Become a member of BioTechniques (it's free!) and receive the latest news in the life sciences, member-exclusives and 10% off BioTechniques article processing fees

Association analysis by fully automated targeted NGS workflow


This webinar demonstrates the application of Allegro genotyping on a panel of multi-parent advanced generation inter-cross maize recombinant inbred lines (RILs), deriving from the intercrossing of eight founder lines. We show how these markers may be used to study the diversity of the RILs and to support the identification of quantitative trait locus of agronomic relevance.

REGISTER NOWMore information & What you will learn?Speakers

Fill in the form below to register for this panel discussion. If you’re already a member of BioTechniques, your details should be pre-filled so you can register even quicker!

In association with

Multi-parental populations (MPPs) have been proposed as outstanding genetic resources for mapping quantitative trait locus (QTL) in crops. MPPs are based on the intercrossing of genetically divergent parental lines to produce a set of recombinant inbred lines (RILs) whose genome is a mosaic of the original parental lines. This design allows higher definition in QTL mapping, owing to low population sub-structure, high recombination density and high diversity. Among MPP designs, multi-parent advanced generation inter-cross (MAGIC) has been successfully used in animals and plants to map highly complex quantitative traits.

The high diversity of MAGIC RILs requires high-density and informative molecular markers to accurately reconstruct pedigree relationships among lines and subsequently assign each recombination block to each of the donor parents along the genome. To this purpose, the Allegro genotyping system has been shown to be an unprecedented tool to retrieve high-density genetic information through targeted and untargeted SNP typing of some 50k selected loci utilizing a single primer enrichment technology (SPET). Moreover, the implementation of the Allegro protocol on the DreamPrep liquid handler enabled the preparation of hundreds of barcoded libraries with a completely hands-off workflow, shortening the sample-to-data lead time.

What will you learn?

  • Discover MAGIC populations as a powerful tool for the dissection of quantitative traits in maize
  • Explore targeted genotyping as a cost-effective solution to retrieve the most relevant genetic information in complex genomes
  • Acquire valuable knowledge of how tailored automation can bring moderately complex NGS workflows to production scale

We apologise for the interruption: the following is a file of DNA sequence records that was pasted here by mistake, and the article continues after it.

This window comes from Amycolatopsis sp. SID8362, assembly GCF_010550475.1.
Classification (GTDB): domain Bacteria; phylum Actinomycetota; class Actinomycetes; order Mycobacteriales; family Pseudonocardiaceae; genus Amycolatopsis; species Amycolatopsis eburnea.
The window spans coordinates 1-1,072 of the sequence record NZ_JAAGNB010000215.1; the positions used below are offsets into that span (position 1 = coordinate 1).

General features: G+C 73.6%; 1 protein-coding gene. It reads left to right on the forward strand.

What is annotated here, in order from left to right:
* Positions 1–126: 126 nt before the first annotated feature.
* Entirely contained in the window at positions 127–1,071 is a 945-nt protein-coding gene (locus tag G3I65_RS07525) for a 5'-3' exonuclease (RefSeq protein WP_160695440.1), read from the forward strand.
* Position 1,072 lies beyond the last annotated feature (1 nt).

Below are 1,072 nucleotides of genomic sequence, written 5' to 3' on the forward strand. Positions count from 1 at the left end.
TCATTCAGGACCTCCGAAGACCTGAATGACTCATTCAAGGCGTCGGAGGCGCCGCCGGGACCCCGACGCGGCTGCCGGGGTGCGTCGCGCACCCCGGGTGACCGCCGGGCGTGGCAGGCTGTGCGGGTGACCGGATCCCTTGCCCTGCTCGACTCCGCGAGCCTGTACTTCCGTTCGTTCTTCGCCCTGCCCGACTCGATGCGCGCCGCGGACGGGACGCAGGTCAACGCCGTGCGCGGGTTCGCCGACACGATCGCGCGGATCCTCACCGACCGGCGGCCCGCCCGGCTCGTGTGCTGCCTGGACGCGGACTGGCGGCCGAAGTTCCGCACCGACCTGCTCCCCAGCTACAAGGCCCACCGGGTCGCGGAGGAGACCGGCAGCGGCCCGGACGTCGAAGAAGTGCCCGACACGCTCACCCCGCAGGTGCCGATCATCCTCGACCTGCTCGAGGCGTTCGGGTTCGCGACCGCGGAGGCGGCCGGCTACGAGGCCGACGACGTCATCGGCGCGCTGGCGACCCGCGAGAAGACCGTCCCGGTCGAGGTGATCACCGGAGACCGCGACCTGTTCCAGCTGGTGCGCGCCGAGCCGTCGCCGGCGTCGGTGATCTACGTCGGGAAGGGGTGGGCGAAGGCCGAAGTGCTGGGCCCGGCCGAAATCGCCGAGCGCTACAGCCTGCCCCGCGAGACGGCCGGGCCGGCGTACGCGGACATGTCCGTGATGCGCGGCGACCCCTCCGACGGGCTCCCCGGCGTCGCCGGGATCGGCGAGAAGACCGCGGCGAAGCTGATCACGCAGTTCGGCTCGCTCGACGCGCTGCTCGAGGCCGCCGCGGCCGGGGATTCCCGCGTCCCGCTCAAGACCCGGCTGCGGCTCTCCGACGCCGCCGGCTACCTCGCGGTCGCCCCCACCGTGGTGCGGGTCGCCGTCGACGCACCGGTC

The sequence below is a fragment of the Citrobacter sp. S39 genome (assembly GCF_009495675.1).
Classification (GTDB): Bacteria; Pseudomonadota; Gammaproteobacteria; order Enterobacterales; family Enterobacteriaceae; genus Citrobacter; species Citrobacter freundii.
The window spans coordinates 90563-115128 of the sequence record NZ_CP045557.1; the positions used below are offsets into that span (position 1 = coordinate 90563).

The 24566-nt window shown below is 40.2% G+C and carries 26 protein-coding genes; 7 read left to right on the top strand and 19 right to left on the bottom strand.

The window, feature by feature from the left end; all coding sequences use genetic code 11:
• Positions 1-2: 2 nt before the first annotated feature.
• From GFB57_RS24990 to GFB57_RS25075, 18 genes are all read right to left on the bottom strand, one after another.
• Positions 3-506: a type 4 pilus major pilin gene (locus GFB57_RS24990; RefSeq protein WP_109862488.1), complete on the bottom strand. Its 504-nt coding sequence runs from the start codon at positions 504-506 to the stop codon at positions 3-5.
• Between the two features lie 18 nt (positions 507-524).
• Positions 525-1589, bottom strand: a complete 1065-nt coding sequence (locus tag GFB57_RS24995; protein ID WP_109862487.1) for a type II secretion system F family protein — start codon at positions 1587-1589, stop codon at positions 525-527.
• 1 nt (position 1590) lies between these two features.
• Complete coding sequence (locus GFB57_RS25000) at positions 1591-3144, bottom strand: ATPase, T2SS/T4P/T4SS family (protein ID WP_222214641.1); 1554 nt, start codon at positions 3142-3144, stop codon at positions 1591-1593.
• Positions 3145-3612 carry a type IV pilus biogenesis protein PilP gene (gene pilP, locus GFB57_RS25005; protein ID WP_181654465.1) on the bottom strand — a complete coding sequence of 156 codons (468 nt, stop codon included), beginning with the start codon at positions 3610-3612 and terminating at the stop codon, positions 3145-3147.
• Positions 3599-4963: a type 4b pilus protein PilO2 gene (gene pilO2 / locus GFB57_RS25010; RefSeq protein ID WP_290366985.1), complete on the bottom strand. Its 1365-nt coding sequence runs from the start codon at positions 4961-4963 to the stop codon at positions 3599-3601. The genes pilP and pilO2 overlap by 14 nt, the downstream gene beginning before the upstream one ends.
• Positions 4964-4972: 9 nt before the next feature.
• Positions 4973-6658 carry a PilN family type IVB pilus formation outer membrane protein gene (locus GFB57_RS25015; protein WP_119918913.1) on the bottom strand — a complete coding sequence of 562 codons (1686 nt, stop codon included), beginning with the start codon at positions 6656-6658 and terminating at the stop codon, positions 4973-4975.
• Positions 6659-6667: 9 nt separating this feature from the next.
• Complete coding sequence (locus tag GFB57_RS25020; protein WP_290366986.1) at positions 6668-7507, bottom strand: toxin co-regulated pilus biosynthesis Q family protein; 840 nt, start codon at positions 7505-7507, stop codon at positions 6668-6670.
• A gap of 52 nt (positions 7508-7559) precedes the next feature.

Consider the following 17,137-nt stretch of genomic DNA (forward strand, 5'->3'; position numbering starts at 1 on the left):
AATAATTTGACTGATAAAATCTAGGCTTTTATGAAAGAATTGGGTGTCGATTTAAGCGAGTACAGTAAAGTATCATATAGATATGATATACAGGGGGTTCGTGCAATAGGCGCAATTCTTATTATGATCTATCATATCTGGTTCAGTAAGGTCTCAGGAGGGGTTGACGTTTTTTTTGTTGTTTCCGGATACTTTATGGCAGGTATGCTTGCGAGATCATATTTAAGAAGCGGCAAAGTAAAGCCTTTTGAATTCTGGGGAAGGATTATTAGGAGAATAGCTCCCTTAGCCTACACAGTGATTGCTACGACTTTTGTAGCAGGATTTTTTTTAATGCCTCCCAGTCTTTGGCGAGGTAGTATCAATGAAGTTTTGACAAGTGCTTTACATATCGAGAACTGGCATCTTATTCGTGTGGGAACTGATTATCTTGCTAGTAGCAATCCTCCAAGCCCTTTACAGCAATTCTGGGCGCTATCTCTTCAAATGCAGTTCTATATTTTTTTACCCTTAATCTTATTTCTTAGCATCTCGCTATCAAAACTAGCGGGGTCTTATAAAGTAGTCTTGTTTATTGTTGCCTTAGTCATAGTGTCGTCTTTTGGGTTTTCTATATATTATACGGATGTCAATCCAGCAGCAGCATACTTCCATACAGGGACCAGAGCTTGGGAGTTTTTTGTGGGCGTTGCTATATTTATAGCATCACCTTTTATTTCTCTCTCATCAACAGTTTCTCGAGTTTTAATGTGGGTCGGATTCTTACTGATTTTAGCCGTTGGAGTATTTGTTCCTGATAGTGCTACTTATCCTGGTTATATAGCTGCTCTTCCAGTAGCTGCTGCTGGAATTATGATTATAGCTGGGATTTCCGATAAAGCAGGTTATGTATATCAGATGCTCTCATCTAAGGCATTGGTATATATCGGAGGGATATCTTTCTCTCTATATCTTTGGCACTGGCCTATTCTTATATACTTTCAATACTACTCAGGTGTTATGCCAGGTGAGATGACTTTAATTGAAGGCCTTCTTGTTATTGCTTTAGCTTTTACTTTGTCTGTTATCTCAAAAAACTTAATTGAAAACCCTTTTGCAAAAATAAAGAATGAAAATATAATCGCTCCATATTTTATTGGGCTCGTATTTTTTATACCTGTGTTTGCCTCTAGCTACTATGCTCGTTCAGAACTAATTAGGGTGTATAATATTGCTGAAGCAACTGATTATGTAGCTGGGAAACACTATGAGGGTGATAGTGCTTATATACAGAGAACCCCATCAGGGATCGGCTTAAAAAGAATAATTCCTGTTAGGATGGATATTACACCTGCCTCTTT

Davide Scaglione

Chief Technology Innovation Officer

IGA Technology Services (Udine, Italy)

Davide Scaglione is Chief Technology Innovation Officer at IGATech. He is in charge of the development of new sequencing-based applications, bioinformatics operations, and coordinates business activities. After his Ph.D. in plant genetics at the University of Turin in collaboration with the University of Georgia, he spent a one-year post-doc at the Genome Center in Davide (California). He also worked as Head of Innovative Analytical Development at Merck KGaA. He authored several scientific publications, mainly in plant genomics and bioinformatics. His major application focuses are genotyping systems, de novo assembly techniques, and integration of customized protocols with analytical pipelines.

Leonardo Caproni

Postdoctoral Fellow

Institute of Life Sciences (Pisa, Italy)

Leonardo works as a postdoctoral fellow at Sant’Anna School of Advanced Studies in the Crop Genetics Team within the H2020 project CAPITALISE. His work currently focuses on developing tools and innovative approaches to mapping photosynthesis-related QTL using either multi-parental populations or diversity panels. He is interested in landscape genomics, especially studying how future climate-driven phenomena will affect patterns of adaptation and productivity of cereals.

During his Ph.D. research period (2015-2019) at the University of Perugia, he worked on several topics with a specific focus on population genetics, GWAS, and candidate gene analysis; he also collaborated with both the Genetic Resources Programme and HarvestPlus at the International Center of Tropical Agriculture (CIAT) in Cali, Colombia.